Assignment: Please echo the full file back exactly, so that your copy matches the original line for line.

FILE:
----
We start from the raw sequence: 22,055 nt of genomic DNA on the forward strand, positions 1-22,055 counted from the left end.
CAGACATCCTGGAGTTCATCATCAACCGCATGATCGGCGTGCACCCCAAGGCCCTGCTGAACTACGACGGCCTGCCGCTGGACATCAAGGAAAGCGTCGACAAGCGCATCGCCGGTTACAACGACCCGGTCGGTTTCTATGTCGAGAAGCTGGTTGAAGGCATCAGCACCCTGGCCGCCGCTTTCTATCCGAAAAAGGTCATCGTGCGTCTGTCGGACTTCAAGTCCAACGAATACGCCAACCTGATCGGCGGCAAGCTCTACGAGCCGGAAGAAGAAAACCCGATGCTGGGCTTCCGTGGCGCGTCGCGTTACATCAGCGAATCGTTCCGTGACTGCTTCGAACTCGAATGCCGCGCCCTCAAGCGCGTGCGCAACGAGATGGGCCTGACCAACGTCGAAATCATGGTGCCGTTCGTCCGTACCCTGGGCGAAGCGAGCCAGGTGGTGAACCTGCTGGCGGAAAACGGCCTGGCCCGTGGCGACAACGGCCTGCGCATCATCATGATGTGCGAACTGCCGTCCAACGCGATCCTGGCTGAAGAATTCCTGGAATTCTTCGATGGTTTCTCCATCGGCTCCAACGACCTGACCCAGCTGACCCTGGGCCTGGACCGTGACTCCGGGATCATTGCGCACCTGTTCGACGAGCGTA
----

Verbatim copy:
We start from the raw sequence: 22,055 nt of genomic DNA on the forward strand, positions 1-22,055 counted from the left end.
CAGACATCCTGGAGTTCATCATCAACCGCATGATCGGCGTGCACCCCAAGGCCCTGCTGAACTACGACGGCCTGCCGCTGGACATCAAGGAAAGCGTCGACAAGCGCATCGCCGGTTACAACGACCCGGTCGGTTTCTATGTCGAGAAGCTGGTTGAAGGCATCAGCACCCTGGCCGCCGCTTTCTATCCGAAAAAGGTCATCGTGCGTCTGTCGGACTTCAAGTCCAACGAATACGCCAACCTGATCGGCGGCAAGCTCTACGAGCCGGAAGAAGAAAACCCGATGCTGGGCTTCCGTGGCGCGTCGCGTTACATCAGCGAATCGTTCCGTGACTGCTTCGAACTCGAATGCCGCGCCCTCAAGCGCGTGCGCAACGAGATGGGCCTGACCAACGTCGAAATCATGGTGCCGTTCGTCCGTACCCTGGGCGAAGCGAGCCAGGTGGTGAACCTGCTGGCGGAAAACGGCCTGGCCCGTGGCGACAACGGCCTGCGCATCATCATGATGTGCGAACTGCCGTCCAACGCGATCCTGGCTGAAGAATTCCTGGAATTCTTCGATGGTTTCTCCATCGGCTCCAACGACCTGACCCAGCTGACCCTGGGCCTGGACCGTGACTCCGGGATCATTGCGCACCTGTTCGACGAGCGTA